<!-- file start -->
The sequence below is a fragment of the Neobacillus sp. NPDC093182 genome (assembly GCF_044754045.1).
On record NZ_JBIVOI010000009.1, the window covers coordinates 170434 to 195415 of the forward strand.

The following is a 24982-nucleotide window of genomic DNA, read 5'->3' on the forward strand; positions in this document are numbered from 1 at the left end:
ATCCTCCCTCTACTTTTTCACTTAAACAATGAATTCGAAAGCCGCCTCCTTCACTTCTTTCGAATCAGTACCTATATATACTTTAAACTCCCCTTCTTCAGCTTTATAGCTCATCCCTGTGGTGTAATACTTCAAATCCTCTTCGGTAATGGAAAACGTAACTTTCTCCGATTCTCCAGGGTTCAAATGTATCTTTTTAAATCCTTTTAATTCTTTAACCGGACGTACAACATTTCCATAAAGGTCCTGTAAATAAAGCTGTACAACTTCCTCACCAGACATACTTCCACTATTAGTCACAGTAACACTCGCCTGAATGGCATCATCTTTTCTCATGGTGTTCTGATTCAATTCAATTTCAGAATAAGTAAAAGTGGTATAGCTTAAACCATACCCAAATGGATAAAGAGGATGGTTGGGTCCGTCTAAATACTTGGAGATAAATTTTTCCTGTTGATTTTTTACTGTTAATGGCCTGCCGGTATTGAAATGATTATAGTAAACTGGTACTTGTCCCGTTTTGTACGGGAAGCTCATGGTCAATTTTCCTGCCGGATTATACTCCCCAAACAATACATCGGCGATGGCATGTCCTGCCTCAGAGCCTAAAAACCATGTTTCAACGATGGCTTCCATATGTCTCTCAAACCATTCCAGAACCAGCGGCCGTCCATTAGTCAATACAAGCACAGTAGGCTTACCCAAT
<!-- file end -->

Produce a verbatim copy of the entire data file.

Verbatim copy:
The sequence below is a fragment of the Neobacillus sp. NPDC093182 genome (assembly GCF_044754045.1).
On record NZ_JBIVOI010000009.1, the window covers coordinates 170434 to 195415 of the forward strand.

The following is a 24982-nucleotide window of genomic DNA, read 5'->3' on the forward strand; positions in this document are numbered from 1 at the left end:
ATCCTCCCTCTACTTTTTCACTTAAACAATGAATTCGAAAGCCGCCTCCTTCACTTCTTTCGAATCAGTACCTATATATACTTTAAACTCCCCTTCTTCAGCTTTATAGCTCATCCCTGTGGTGTAATACTTCAAATCCTCTTCGGTAATGGAAAACGTAACTTTCTCCGATTCTCCAGGGTTCAAATGTATCTTTTTAAATCCTTTTAATTCTTTAACCGGACGTACAACATTTCCATAAAGGTCCTGTAAATAAAGCTGTACAACTTCCTCACCAGACATACTTCCACTATTAGTCACAGTAACACTCGCCTGAATGGCATCATCTTTTCTCATGGTGTTCTGATTCAATTCAATTTCAGAATAAGTAAAAGTGGTATAGCTTAAACCATACCCAAATGGATAAAGAGGATGGTTGGGTCCGTCTAAATACTTGGAGATAAATTTTTCCTGTTGATTTTTTACTGTTAATGGCCTGCCGGTATTGAAATGATTATAGTAAACTGGTACTTGTCCCGTTTTGTACGGGAAGCTCATGGTCAATTTTCCTGCCGGATTATACTCCCCAAACAATACATCGGCGATGGCATGTCCTGCCTCAGAGCCTAAAAACCATGTTTCAACGATGGCTTCCATATGTCTCTCAAACCATTCCAGAACCAGCGGCCGTCCATTAGTCAATACAAGCACAGTAGGCTTACCCAAT